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Times and Seasons 2009 Mormon of the Year: Harry Reid

Harry_Reid_official_portr

Image: Wikipedia

Times and Seasons has selected Harry Reid as Mormon of the Year for 2009.

During 2009, Senate Majority Leader Harry Reid was the most visible and influential Mormon politician in the world, shepherding Democratic legislative proposals through the U.S. Senate after the party’s victories in the 2008 elections, including a landmark health care bill that represents one of the more controversial pieces of legislation to pass through the Senate in recent memory. Reid’s off-the-cuff style has also led occasionally to unscripted remarks that have attracted a lot of attention.

While Reid’s faith is not always discussed as much as that of other Mormon politicians, he remains an active member of his ward. In recent years he has helped the Church on some crucial issues, including helping to broker a compromise over Martin’s Cove. Reid spoke openly about his faith in a 2007 address at Brigham Young University and touched on his conversion and beliefs in his recently published memoir. A fixture in Nevada politics who has dedicated his life to public service for decades, Reid has long advocated that one can consistently be both a Democrat and a Mormon.

President Barack Obama meets with (from left) Senator Harry Reid, Joshua DuBois, President Thomas S. Monson and Elder Dallin H. Oaks in the Oval Office.  © Official White House Photograph by Pete Souza

President Barack Obama meets with (from left) Senator Harry Reid, Joshua DuBois, President Thomas S. Monson and Elder Dallin H. Oaks in the Oval Office. © Official White House Photograph by Pete Souza

Times and Seasons has covered Harry Reid before. You can see a list of posts that mention Reid here. However, given Reid’s continuing political position and assumed aspirations, this recognition should not be seen as an endorsement of his political positions or aspirations.

The Mormon of the Year designation is a recognition of the effect that the person or group of persons recognized has had during the past year. It is not a prize or award, so nothing of value is being given to anyone as a result of this designation, and it is not necessarily meant to honor the person or persons recognized, so no effort will be made to contact or notify Reid.

We were very pleased by the interest in selecting the Mormon of the Year. The Times and Seasons readers nominated 20 possibilities in addition to the original 5 in the post. We learned a lot from those nominations, especially the range of our readers’ beliefs and feelings. We even learned about some Mormons who have done significant things and really deserve to be on a list of possible Mormons of the Year.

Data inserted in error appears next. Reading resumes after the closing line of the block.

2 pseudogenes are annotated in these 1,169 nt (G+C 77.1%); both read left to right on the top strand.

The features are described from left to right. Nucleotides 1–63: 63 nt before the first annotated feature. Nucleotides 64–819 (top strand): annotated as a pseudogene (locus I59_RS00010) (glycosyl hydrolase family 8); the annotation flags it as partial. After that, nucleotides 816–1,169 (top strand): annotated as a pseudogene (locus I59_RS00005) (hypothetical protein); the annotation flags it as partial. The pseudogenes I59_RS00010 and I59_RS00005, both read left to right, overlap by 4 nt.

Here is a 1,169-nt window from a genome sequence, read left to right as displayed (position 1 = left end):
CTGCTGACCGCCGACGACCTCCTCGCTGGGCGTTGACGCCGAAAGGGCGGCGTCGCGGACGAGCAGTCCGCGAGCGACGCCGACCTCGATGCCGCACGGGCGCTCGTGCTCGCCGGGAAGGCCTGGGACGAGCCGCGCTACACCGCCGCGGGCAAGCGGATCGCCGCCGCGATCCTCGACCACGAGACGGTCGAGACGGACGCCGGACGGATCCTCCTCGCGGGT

The LDS Church’s First Presidency (including the Prophet) and Quorum of the Twelve Apostles were excluded from nominations because their overwhelming influence would mean their selection every year. In many ways each of them, and especially the Prophet, are always the Mormon of the Year.

We also appreciate those who dropped by and participated in our online vote, which taught us a lot about the passion that many people have for their friends and those that they admire. Nearly 2,000 people voted in our poll, often coming from outside the bloggernacle, from fan sites associated with some of those nominated. We hope that those who dropped by enjoyed Times and Seasons and will drop by again.

Please plan on participating in next year’s Mormon of the Year nominations and designation. I’m sure that many of the nominees will show up in next year’s process, and those of us who were unfamiliar with some of the nominees can use that time to become more familiar with them. Certainly we will re-nominate some of them next year, if others do not. And, as we discovered this year, each year is very different, bringing a different mix of both news and candidates.

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Posted by on January 11, 2010.

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Times and Seasons has been the premier source for Mormon blogging since its inception late 2003. The blog was founded by four LDS attorneys (Matt Evans, Adam Greenwood, Nathan Oman, and Kaimipono Wenger) after a series of e-mail discussions, at a time when the LDS blog world consisted of a few solo blogs and one […]more →